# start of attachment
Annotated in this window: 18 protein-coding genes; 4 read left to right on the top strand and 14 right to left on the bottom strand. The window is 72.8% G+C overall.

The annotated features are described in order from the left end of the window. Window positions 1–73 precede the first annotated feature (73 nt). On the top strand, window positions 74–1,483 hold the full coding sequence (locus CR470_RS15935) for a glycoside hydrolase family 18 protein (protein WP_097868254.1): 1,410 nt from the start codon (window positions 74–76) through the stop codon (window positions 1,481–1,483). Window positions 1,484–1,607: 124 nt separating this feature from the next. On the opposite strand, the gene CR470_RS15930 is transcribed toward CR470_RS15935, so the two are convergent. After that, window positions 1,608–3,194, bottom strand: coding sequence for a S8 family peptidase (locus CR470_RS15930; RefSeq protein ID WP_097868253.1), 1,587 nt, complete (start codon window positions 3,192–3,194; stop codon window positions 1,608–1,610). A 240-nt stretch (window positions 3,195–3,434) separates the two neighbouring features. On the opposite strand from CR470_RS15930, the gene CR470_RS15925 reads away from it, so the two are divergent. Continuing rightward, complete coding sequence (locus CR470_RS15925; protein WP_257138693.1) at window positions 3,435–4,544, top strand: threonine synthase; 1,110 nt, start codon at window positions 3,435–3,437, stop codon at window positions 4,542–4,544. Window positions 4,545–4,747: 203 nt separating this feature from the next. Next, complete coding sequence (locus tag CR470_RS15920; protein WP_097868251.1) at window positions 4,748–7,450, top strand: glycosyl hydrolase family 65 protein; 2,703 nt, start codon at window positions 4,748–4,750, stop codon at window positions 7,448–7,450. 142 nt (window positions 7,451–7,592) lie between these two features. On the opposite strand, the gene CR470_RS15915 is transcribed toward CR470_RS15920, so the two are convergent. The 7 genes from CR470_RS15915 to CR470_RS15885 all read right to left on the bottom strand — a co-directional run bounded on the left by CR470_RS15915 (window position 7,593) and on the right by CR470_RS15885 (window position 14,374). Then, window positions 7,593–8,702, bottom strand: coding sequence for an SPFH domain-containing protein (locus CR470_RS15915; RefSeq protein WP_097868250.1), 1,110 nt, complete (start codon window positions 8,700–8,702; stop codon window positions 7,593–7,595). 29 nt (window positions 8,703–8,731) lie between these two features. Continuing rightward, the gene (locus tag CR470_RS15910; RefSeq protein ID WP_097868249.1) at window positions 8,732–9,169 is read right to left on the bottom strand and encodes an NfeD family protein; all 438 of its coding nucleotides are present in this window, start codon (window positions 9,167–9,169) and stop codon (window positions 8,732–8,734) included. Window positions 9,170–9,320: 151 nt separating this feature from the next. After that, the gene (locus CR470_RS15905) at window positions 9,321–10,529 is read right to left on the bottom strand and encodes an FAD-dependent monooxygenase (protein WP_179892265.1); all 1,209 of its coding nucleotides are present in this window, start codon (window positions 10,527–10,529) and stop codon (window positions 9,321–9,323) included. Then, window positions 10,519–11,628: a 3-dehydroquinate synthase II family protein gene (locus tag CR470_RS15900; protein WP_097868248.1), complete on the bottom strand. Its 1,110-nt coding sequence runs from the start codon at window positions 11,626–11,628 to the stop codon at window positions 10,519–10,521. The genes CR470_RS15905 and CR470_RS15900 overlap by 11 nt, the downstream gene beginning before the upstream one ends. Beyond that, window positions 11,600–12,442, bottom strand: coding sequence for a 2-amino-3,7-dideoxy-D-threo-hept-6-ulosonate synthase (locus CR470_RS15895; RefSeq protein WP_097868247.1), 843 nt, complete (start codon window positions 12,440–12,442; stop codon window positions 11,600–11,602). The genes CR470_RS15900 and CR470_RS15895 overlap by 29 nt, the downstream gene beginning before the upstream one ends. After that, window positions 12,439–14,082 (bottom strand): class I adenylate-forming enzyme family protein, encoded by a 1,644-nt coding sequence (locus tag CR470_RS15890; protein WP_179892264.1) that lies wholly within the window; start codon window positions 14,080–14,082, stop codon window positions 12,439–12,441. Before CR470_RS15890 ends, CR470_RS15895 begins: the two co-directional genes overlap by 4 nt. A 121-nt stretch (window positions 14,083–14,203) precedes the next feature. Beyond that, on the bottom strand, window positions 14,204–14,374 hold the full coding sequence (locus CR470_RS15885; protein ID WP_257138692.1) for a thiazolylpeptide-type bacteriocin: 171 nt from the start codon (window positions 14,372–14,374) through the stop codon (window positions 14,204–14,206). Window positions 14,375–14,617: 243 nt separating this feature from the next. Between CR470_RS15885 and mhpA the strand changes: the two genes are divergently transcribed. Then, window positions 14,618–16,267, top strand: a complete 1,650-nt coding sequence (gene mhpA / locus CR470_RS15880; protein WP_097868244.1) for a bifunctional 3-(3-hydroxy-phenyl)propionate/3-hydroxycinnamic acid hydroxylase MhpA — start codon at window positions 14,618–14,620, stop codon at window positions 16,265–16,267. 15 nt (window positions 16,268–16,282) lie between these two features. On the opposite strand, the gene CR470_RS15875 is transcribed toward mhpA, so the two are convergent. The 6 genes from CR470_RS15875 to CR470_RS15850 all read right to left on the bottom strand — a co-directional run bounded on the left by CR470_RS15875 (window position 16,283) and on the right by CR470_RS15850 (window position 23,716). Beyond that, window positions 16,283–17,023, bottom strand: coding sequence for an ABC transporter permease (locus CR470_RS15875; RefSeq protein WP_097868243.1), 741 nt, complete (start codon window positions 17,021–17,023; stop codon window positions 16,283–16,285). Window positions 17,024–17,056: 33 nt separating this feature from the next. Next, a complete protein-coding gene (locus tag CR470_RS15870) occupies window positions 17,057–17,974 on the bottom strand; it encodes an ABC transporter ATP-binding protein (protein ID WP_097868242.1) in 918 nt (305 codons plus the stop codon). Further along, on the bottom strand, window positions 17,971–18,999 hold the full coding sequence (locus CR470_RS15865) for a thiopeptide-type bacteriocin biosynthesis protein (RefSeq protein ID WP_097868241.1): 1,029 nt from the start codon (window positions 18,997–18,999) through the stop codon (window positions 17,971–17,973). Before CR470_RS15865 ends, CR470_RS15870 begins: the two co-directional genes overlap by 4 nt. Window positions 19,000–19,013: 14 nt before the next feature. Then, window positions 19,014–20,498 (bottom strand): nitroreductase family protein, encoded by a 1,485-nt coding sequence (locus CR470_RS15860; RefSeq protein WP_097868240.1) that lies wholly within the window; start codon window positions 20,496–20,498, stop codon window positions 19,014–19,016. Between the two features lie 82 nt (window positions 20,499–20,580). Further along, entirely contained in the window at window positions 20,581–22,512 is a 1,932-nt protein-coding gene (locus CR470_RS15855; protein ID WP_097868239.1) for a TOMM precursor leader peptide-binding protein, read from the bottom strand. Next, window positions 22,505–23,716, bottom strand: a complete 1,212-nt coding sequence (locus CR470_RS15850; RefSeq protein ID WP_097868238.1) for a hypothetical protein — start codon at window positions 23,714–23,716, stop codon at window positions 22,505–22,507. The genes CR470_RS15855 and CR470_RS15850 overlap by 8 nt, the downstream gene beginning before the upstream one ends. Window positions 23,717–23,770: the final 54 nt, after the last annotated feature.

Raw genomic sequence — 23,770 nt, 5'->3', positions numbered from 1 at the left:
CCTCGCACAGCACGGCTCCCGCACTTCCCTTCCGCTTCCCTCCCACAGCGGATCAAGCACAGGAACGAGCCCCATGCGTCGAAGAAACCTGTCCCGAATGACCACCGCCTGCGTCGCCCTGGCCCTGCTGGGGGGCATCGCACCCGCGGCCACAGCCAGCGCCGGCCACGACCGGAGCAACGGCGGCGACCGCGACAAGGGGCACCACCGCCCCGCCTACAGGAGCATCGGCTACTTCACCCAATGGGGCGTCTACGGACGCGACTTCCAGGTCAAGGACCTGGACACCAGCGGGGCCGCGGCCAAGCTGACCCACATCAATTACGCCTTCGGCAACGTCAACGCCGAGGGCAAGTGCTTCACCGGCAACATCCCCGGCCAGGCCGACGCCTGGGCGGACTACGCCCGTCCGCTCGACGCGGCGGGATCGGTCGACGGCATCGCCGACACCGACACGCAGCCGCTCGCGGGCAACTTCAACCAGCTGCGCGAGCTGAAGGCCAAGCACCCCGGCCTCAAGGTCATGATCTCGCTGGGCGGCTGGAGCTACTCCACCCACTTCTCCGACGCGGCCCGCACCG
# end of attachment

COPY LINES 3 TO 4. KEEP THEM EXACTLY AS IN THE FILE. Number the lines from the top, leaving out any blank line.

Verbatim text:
Raw genomic sequence — 23,770 nt, 5'->3', positions numbered from 1 at the left:
CCTCGCACAGCACGGCTCCCGCACTTCCCTTCCGCTTCCCTCCCACAGCGGATCAAGCACAGGAACGAGCCCCATGCGTCGAAGAAACCTGTCCCGAATGACCACCGCCTGCGTCGCCCTGGCCCTGCTGGGGGGCATCGCACCCGCGGCCACAGCCAGCGCCGGCCACGACCGGAGCAACGGCGGCGACCGCGACAAGGGGCACCACCGCCCCGCCTACAGGAGCATCGGCTACTTCACCCAATGGGGCGTCTACGGACGCGACTTCCAGGTCAAGGACCTGGACACCAGCGGGGCCGCGGCCAAGCTGACCCACATCAATTACGCCTTCGGCAACGTCAACGCCGAGGGCAAGTGCTTCACCGGCAACATCCCCGGCCAGGCCGACGCCTGGGCGGACTACGCCCGTCCGCTCGACGCGGCGGGATCGGTCGACGGCATCGCCGACACCGACACGCAGCCGCTCGCGGGCAACTTCAACCAGCTGCGCGAGCTGAAGGCCAAGCACCCCGGCCTCAAGGTCATGATCTCGCTGGGCGGCTGGAGCTACTCCACCCACTTCTCCGACGCGGCCCGCACCG